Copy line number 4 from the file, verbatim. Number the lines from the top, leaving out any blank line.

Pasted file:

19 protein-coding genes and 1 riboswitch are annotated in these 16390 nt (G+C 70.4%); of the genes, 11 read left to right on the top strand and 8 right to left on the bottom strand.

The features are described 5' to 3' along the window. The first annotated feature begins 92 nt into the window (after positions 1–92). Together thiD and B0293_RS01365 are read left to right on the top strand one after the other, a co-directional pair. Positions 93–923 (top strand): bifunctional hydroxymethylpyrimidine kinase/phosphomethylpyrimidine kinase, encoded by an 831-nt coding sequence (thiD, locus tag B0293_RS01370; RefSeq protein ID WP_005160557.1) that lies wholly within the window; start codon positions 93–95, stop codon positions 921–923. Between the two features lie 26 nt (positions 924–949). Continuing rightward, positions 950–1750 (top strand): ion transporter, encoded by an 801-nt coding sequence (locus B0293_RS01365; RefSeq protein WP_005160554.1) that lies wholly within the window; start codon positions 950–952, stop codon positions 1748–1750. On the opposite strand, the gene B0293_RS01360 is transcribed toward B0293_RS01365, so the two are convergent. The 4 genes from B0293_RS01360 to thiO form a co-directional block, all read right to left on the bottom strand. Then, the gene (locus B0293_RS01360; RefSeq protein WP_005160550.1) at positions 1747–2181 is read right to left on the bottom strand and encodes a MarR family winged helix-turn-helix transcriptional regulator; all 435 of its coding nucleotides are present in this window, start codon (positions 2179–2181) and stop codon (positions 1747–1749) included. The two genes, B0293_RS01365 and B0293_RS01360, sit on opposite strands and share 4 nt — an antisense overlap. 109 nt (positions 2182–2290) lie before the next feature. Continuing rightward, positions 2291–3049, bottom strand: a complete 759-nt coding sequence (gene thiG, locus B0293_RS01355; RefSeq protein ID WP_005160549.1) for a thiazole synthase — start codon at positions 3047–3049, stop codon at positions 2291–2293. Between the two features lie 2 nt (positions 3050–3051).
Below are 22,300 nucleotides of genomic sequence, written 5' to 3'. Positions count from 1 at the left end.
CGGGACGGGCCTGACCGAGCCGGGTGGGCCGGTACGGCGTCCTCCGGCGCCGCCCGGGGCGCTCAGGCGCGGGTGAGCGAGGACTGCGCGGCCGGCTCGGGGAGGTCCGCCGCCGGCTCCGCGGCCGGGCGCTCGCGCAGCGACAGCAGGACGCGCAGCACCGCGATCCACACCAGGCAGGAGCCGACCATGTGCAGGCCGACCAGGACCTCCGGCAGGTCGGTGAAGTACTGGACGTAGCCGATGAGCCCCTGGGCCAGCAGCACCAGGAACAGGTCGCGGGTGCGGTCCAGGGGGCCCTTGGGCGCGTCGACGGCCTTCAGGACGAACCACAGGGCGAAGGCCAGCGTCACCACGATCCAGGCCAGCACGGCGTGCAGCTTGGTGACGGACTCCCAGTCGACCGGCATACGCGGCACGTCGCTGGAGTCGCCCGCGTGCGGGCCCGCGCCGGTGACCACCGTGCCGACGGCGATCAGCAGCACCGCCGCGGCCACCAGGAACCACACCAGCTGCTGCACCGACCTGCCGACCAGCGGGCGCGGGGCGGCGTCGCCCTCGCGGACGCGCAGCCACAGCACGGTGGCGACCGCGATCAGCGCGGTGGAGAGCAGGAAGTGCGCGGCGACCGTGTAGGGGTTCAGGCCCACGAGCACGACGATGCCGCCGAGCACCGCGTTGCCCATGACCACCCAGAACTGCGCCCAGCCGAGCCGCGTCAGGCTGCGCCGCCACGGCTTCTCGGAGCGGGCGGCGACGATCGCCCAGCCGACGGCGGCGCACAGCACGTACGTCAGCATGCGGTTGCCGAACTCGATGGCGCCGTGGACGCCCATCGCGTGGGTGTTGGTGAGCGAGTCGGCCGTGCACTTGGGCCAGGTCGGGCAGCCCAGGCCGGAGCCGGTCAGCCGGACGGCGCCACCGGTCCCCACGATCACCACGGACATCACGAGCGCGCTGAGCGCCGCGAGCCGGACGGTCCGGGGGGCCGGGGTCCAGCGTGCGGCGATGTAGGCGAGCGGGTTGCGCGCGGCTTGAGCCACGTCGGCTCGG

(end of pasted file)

CGGGACGGGCCTGACCGAGCCGGGTGGGCCGGTACGGCGTCCTCCGGCGCCGCCCGGGGCGCTCAGGCGCGGGTGAGCGAGGACTGCGCGGCCGGCTCGGGGAGGTCCGCCGCCGGCTCCGCGGCCGGGCGCTCGCGCAGCGACAGCAGGACGCGCAGCACCGCGATCCACACCAGGCAGGAGCCGACCATGTGCAGGCCGACCAGGACCTCCGGCAGGTCGGTGAAGTACTGGACGTAGCCGATGAGCCCCTGGGCCAGCAGCACCAGGAACAGGTCGCGGGTGCGGTCCAGGGGGCCCTTGGGCGCGTCGACGGCCTTCAGGACGAACCACAGGGCGAAGGCCAGCGTCACCACGATCCAGGCCAGCACGGCGTGCAGCTTGGTGACGGACTCCCAGTCGACCGGCATACGCGGCACGTCGCTGGAGTCGCCCGCGTGCGGGCCCGCGCCGGTGACCACCGTGCCGACGGCGATCAGCAGCACCGCCGCGGCCACCAGGAACCACACCAGCTGCTGCACCGACCTGCCGACCAGCGGGCGCGGGGCGGCGTCGCCCTCGCGGACGCGCAGCCACAGCACGGTGGCGACCGCGATCAGCGCGGTGGAGAGCAGGAAGTGCGCGGCGACCGTGTAGGGGTTCAGGCCCACGAGCACGACGATGCCGCCGAGCACCGCGTTGCCCATGACCACCCAGAACTGCGCCCAGCCGAGCCGCGTCAGGCTGCGCCGCCACGGCTTCTCGGAGCGGGCGGCGACGATCGCCCAGCCGACGGCGGCGCACAGCACGTACGTCAGCATGCGGTTGCCGAACTCGATGGCGCCGTGGACGCCCATCGCGTGGGTGTTGGTGAGCGAGTCGGCCGTGCACTTGGGCCAGGTCGGGCAGCCCAGGCCGGAGCCGGTCAGCCGGACGGCGCCACCGGTCCCCACGATCACCACGGACATCACGAGCGCGCTGAGCGCCGCGAGCCGGACGGTCCGGGGGGCCGGGGTCCAGCGTGCGGCGATGTAGGCGAGCGGGTTGCGCGCGGCTTGAGCCACGTCGGCTCGG